Explain What Is Meant by the Term National Curriculum

The term National Curriculum refers to a set of guidelines that all state run schools in England, Wales and Northern Ireland are required by law to adhere to, to ensure that all children of   legal school age receive a balanced and consistent education, that is appropriate to their ability, special educational needs and age. That promotes their Spiritual, moral ,social and cultural development and prepares them for the experiences, opportunities and responsibilities of life.
The National Curriculum was introduced in 1988 by The Education Reform act. Up until this time schools were allowed to choose what subjects they taught, with the exception of Religious Education which was compulsory.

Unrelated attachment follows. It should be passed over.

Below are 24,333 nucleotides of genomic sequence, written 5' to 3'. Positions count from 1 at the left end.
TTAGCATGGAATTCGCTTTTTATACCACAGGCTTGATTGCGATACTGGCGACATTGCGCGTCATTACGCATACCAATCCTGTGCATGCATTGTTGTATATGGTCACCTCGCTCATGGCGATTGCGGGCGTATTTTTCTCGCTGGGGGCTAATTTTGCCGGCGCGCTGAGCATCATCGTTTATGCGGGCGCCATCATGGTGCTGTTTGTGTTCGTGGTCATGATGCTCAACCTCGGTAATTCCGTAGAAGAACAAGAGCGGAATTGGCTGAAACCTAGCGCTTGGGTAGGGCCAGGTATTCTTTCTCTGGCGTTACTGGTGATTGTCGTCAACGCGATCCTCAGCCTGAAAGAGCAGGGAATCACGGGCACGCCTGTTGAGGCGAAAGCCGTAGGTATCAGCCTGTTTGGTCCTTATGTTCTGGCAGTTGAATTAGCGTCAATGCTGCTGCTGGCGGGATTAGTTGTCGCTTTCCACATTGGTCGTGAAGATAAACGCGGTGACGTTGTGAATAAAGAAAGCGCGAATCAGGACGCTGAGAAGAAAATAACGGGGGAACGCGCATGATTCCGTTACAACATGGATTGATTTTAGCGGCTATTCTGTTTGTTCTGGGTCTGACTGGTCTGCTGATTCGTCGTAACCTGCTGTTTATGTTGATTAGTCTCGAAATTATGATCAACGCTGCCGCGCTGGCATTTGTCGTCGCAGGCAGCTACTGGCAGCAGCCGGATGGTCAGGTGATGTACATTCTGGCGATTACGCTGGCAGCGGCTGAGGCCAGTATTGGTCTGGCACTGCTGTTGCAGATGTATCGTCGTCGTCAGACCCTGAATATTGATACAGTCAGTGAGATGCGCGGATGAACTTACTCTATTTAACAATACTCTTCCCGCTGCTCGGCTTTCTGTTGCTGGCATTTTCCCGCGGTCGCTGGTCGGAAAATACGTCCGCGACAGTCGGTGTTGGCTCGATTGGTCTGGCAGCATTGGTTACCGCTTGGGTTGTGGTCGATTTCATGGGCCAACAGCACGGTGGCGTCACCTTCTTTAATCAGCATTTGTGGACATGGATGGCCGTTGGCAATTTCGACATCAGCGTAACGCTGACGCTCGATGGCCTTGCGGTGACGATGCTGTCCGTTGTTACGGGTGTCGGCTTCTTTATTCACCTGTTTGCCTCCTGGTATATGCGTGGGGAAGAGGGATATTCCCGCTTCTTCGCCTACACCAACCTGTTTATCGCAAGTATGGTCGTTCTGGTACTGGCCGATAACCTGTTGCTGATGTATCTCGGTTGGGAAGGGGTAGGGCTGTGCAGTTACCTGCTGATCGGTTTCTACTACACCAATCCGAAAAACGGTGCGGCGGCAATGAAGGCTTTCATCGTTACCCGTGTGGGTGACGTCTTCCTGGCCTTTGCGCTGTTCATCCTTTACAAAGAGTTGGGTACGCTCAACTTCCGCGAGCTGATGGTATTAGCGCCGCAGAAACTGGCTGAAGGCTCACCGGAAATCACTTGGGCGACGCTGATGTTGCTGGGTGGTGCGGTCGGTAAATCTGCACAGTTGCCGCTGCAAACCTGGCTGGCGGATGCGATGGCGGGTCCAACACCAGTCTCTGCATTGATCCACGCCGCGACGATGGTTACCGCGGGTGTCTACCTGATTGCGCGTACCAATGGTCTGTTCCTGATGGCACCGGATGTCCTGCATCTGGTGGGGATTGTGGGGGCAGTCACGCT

The National Curriculum sets out core and foundation subjects that have to be taught, sets targets for learning in those subject’s and assessment methods to measure performance and progress. As long as the   programmes of study that are set out for each subject   are followed , schools can choose their own methods of   delivering the National Curriculum and create their own lesson plans to suit their   pupils individual requirements. They may also teach additional subjects and offer extra curricular activities. In addition, Religious studies are also included,   and sex education in secondary school.
The National Curriculum is broken down into four ‘key stages’ that cover all twelve years of learning and also includes the EYFS, which applies to children under five. Key stages 1 and 2 which cover ages 5-7 and 7-11 respectively,   are taught in primary school and key stages 3 and 4 which cover ages 11-14 and 14-16, are taught in secondary schools.
At the end of Key stage 1, 2 and 3, there are teacher assessments which provide information on the pupil’s knowledge,   understanding and progress in each subject area. The outcome of these tests in tern, determine the performance of the school as a whole.